EU condemns Hamas hit as Israel refuses to co-operate with British inquiry; Google re-enters talks with China; Has senior Taliban leader been arrested?; Australia plans new face scan for visitors; and more
Top of the Agenda: EU-Israel Tensions Rise over Assassination
The European Union condemned the use (Reuters) of fraudulent EU passports to assassinate Hamas commander Mahmoud al-Mabhouh in Dubai, signaling its discontent with Israel and raising concerns over Israel-EU ties. At a meeting in Brussels, EU officials said the assassination was "profoundly disturbing" and that its citizens' rights were violated. Dubai has accused Israel of being behind the killing, while Israel has not denied or confirmed it played any role.
Diplomats said the statement was intended to pressure Israel, though it did not directly refer to Israel because there was no proof Israeli agents were involved. Spokesman for Hamas in the Gaza Strip Sami Abu Zuhri said the EU statement was insufficient and would tempt Israel to carry out "more crimes of this kind." France and Germany have asked Israel for an explanation, and French President Nicolas Sarkozy strongly condemned the assassination. British Foreign Secretary David Miliband urged Israeli Foreign Minister Avigdor Lieberman to cooperate with a British inquiry into the use of British passports in the incident. Lieberman rebuffed (Independent) Miliband's request. He said because there was no proof of Israeli involvement, "there is no need to deal with the matter."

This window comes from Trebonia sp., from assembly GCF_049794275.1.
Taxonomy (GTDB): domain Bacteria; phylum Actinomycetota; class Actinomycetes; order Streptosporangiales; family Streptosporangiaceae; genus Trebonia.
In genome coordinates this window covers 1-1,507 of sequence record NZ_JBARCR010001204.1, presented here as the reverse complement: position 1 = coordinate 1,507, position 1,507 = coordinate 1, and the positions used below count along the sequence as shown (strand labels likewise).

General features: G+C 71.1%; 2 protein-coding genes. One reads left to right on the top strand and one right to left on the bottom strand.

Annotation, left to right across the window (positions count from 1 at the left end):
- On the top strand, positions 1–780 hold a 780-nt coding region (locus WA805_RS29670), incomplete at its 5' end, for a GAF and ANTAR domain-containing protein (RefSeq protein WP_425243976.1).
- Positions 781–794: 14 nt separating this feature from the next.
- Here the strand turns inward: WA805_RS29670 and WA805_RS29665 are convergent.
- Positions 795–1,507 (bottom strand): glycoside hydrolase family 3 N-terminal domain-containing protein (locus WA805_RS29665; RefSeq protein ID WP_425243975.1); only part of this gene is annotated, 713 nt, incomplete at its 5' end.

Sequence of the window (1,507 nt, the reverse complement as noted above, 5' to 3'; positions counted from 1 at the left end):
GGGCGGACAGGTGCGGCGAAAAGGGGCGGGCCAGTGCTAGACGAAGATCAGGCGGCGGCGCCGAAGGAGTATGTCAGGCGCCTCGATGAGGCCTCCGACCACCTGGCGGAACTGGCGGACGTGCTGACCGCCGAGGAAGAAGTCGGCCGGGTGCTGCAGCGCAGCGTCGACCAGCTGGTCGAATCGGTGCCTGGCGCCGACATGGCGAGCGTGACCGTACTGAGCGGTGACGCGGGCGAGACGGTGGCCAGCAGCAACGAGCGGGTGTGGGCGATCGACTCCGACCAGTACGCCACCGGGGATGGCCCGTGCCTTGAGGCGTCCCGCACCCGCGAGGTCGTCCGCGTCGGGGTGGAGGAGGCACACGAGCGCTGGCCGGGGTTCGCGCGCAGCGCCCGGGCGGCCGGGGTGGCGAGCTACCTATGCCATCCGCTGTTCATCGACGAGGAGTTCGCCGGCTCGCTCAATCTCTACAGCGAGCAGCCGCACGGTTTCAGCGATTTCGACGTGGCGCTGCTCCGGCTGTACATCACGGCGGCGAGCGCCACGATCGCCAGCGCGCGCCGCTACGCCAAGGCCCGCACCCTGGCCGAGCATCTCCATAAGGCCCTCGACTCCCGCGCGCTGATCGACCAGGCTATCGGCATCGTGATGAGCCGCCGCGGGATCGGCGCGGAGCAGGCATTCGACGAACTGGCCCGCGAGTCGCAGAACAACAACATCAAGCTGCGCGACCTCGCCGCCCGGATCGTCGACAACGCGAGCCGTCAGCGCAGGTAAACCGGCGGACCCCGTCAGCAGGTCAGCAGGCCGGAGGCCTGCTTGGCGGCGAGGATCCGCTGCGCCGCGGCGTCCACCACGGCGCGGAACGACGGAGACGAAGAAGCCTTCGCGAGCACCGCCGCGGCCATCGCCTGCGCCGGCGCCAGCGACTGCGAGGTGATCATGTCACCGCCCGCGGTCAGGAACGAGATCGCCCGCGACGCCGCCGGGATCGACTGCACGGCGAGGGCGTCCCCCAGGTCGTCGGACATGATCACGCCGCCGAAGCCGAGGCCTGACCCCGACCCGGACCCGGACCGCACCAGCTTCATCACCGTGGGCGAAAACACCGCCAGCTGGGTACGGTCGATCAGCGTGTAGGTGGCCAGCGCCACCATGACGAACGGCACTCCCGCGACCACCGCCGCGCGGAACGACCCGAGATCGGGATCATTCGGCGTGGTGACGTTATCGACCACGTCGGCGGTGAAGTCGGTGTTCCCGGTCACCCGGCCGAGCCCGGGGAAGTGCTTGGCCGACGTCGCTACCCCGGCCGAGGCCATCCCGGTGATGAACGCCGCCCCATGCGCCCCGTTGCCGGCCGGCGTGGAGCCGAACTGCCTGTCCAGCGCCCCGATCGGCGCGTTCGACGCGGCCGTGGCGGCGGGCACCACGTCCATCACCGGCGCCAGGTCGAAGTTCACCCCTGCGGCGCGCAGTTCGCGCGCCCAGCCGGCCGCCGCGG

The LA Times discusses the appropriateness of a country carrying out extrajudicial killings in the name of state security.
This CFR Backgrounder examines the Palestinian militant movement Hamas.
PACIFIC RIM: China-Google Talks
Google will resume discussions with the Chinese government over the fate of its China business in coming days, the Wall Street Journal reports.
Australia: Australia plans to fingerprint and face-scan (AFP) visitors from roughly ten high-risk countries in a bid to combat terrorism.